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The People of Tajikistan, Literature

Rudaki, Tajiks, Persian literature, scholarly books, epos

Tajiks share a literary heritage with other Persian-speaking peoples. Many important contributions to Persian literature emerged from Bukhoro (in present-day Uzbekistan) during the 9th and 10th centuries, when the city was an Islamic center of learning under a Persian dynasty, the Samanids. Several prominent cultural figures lived in Bukhoro during the 10th century, including Rudaki, who is venerated as the father of Persian poetry, and the Persian philosopher-scientist Avicenna.

A modern body of literature emerged from Bukhoro in the late 19th and early 20th centuries, most notably with the works of Abdurauf Fitrat. A dramatist and teacher who also became active in nationalist politics, Fitrat wrote poems, tracts, dramas, and scholarly books in both the Tajik and Uzbek languages. His early work, including Munozira (Dispute, 1909) and Bayonoti sayyohi hindi (Statements of an Indian Traveler, 1911-1912), was concerned with Islam in the modern world and social and political reforms. During the Soviet period, Tajik novelist Sadriddin Ayni and poet Mirzo Tursunzoda gained widespread recognition. Tursunzoda won the Lenin Prize in 1960 for his poem Sadoi Osiyo (The Voice of Asia; 1956).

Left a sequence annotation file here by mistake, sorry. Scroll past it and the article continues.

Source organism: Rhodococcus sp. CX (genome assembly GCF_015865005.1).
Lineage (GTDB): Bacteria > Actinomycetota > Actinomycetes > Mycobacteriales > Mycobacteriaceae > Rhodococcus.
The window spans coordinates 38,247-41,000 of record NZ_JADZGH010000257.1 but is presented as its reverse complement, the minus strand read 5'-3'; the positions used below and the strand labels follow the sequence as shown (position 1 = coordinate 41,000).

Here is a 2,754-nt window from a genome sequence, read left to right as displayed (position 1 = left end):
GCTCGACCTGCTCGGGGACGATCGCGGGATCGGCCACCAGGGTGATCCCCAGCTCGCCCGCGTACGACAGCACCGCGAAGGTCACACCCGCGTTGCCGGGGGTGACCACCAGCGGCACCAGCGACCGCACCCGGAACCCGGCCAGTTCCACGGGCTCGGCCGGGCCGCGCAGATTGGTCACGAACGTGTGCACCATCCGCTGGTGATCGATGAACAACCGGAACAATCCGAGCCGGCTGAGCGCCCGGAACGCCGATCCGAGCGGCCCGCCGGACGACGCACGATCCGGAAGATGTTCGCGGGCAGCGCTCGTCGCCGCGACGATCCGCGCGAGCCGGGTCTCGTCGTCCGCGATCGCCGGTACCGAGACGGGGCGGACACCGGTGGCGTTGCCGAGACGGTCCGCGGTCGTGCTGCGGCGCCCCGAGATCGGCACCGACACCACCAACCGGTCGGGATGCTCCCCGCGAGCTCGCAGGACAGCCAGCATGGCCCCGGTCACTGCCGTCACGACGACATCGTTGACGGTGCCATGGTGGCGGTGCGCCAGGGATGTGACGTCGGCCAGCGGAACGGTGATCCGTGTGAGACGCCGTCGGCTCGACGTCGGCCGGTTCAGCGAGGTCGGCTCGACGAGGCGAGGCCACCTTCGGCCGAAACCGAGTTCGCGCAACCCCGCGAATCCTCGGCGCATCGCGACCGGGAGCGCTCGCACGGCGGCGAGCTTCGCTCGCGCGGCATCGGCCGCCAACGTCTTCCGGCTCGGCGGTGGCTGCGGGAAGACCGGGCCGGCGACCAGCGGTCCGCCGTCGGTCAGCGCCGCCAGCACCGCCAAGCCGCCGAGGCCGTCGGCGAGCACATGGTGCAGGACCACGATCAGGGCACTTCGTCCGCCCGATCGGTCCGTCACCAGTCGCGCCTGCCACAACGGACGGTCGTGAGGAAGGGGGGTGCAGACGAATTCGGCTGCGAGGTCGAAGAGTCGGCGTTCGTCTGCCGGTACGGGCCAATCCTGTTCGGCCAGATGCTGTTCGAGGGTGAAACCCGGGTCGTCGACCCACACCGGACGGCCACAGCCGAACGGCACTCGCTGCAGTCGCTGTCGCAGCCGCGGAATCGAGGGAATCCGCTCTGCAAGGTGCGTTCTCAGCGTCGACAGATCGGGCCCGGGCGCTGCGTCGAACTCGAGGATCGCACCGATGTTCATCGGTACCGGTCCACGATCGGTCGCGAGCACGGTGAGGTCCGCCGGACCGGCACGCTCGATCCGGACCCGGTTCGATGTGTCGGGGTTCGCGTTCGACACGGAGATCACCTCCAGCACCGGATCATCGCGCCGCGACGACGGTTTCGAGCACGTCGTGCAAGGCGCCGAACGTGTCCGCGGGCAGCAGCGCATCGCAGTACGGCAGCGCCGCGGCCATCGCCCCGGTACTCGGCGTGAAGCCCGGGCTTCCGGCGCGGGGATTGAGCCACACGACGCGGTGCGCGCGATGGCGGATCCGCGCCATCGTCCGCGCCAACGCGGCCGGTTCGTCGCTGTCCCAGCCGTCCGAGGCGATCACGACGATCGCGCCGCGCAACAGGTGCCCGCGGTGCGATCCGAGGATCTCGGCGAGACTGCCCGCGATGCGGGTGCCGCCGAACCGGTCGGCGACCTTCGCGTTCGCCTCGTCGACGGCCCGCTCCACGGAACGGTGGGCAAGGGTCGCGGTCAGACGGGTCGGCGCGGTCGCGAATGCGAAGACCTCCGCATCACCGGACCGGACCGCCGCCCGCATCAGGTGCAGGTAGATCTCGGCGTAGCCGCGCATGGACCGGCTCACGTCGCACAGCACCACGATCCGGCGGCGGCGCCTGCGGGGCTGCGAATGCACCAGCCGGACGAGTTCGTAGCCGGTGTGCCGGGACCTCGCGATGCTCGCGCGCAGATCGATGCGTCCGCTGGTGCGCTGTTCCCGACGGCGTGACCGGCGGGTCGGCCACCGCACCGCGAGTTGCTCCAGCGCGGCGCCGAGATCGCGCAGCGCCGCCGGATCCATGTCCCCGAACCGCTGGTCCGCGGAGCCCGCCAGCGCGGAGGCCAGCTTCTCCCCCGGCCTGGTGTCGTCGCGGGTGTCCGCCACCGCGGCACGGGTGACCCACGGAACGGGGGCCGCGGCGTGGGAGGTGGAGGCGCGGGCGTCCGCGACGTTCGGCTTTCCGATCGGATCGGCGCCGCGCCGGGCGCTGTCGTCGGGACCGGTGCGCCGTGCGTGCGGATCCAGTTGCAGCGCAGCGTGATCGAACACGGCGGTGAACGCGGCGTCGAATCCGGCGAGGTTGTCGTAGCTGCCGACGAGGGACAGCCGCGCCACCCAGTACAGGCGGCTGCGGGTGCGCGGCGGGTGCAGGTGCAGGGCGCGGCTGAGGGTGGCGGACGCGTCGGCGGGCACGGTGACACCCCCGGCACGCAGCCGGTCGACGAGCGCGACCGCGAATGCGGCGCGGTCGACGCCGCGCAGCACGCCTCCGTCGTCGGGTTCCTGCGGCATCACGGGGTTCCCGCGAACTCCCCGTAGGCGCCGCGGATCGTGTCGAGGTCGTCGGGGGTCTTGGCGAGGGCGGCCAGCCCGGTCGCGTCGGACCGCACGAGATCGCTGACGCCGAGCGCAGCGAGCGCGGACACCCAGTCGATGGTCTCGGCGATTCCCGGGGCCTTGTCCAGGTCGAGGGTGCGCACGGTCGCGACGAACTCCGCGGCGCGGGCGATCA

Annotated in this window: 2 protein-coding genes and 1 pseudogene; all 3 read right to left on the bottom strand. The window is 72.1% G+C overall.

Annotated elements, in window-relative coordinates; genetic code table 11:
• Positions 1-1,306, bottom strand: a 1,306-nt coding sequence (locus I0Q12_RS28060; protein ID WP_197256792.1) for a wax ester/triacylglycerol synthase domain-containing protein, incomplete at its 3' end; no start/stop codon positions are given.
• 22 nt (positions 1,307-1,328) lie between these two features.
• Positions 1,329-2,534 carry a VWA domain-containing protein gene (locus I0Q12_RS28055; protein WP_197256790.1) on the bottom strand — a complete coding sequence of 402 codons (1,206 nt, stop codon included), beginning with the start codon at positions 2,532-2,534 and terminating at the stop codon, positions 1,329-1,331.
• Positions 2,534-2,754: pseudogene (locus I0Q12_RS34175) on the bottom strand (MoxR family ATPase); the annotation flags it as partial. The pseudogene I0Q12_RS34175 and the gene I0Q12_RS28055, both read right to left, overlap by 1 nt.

In a tradition that is common throughout Central Asia, the epos (a partly historical and partly legendary poem) is performed to a melody by a minstrel. This tradition, which dates from prehistoric times, has preserved an ancient oral literature. Because the poems and stories are delivered orally rather than in written form, they were accessible to what used to be a largely illiterate population.

Article key phrases:

Rudaki, Tajiks, Persian literature, scholarly books, epos, minstrel, prehistoric times, poems, dramas, peoples, Islam, melody, modern world, Central Asia, tracts, early work, Dispute, written form, centuries, important contributions, century, tradition, Statements, stories, teacher, city


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